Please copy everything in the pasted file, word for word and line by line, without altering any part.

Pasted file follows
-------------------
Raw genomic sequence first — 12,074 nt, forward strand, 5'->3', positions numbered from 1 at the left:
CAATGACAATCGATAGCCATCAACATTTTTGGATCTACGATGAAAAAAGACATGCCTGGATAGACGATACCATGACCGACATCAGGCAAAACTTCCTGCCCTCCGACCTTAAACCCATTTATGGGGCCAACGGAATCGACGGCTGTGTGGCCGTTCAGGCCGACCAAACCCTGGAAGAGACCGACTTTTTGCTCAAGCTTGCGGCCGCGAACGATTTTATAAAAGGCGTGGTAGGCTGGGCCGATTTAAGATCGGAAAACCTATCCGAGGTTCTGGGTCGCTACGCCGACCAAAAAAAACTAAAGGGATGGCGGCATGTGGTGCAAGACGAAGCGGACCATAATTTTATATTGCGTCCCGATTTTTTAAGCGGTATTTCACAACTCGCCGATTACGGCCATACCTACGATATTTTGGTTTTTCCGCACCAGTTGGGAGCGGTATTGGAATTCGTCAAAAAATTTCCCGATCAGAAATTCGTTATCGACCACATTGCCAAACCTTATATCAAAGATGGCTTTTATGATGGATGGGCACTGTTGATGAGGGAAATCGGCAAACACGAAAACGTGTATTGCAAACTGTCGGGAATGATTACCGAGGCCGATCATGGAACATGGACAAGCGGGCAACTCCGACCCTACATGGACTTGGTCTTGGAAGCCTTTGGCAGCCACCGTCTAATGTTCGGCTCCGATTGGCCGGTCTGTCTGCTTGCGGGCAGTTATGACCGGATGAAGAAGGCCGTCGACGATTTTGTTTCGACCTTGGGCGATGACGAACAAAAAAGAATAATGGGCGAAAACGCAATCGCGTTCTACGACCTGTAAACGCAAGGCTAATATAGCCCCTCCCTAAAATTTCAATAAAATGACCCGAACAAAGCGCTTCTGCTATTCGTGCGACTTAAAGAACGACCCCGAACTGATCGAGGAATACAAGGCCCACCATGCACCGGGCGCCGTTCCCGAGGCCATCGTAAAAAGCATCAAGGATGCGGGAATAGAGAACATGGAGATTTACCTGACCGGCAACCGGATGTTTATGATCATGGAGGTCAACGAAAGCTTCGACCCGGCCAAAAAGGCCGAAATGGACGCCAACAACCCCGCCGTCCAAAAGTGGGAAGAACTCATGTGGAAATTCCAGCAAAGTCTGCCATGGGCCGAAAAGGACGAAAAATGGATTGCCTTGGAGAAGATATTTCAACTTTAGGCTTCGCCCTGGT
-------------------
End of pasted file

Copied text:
Raw genomic sequence first — 12,074 nt, forward strand, 5'->3', positions numbered from 1 at the left:
CAATGACAATCGATAGCCATCAACATTTTTGGATCTACGATGAAAAAAGACATGCCTGGATAGACGATACCATGACCGACATCAGGCAAAACTTCCTGCCCTCCGACCTTAAACCCATTTATGGGGCCAACGGAATCGACGGCTGTGTGGCCGTTCAGGCCGACCAAACCCTGGAAGAGACCGACTTTTTGCTCAAGCTTGCGGCCGCGAACGATTTTATAAAAGGCGTGGTAGGCTGGGCCGATTTAAGATCGGAAAACCTATCCGAGGTTCTGGGTCGCTACGCCGACCAAAAAAAACTAAAGGGATGGCGGCATGTGGTGCAAGACGAAGCGGACCATAATTTTATATTGCGTCCCGATTTTTTAAGCGGTATTTCACAACTCGCCGATTACGGCCATACCTACGATATTTTGGTTTTTCCGCACCAGTTGGGAGCGGTATTGGAATTCGTCAAAAAATTTCCCGATCAGAAATTCGTTATCGACCACATTGCCAAACCTTATATCAAAGATGGCTTTTATGATGGATGGGCACTGTTGATGAGGGAAATCGGCAAACACGAAAACGTGTATTGCAAACTGTCGGGAATGATTACCGAGGCCGATCATGGAACATGGACAAGCGGGCAACTCCGACCCTACATGGACTTGGTCTTGGAAGCCTTTGGCAGCCACCGTCTAATGTTCGGCTCCGATTGGCCGGTCTGTCTGCTTGCGGGCAGTTATGACCGGATGAAGAAGGCCGTCGACGATTTTGTTTCGACCTTGGGCGATGACGAACAAAAAAGAATAATGGGCGAAAACGCAATCGCGTTCTACGACCTGTAAACGCAAGGCTAATATAGCCCCTCCCTAAAATTTCAATAAAATGACCCGAACAAAGCGCTTCTGCTATTCGTGCGACTTAAAGAACGACCCCGAACTGATCGAGGAATACAAGGCCCACCATGCACCGGGCGCCGTTCCCGAGGCCATCGTAAAAAGCATCAAGGATGCGGGAATAGAGAACATGGAGATTTACCTGACCGGCAACCGGATGTTTATGATCATGGAGGTCAACGAAAGCTTCGACCCGGCCAAAAAGGCCGAAATGGACGCCAACAACCCCGCCGTCCAAAAGTGGGAAGAACTCATGTGGAAATTCCAGCAAAGTCTGCCATGGGCCGAAAAGGACGAAAAATGGATTGCCTTGGAGAAGATATTTCAACTTTAGGCTTCGCCCTGGT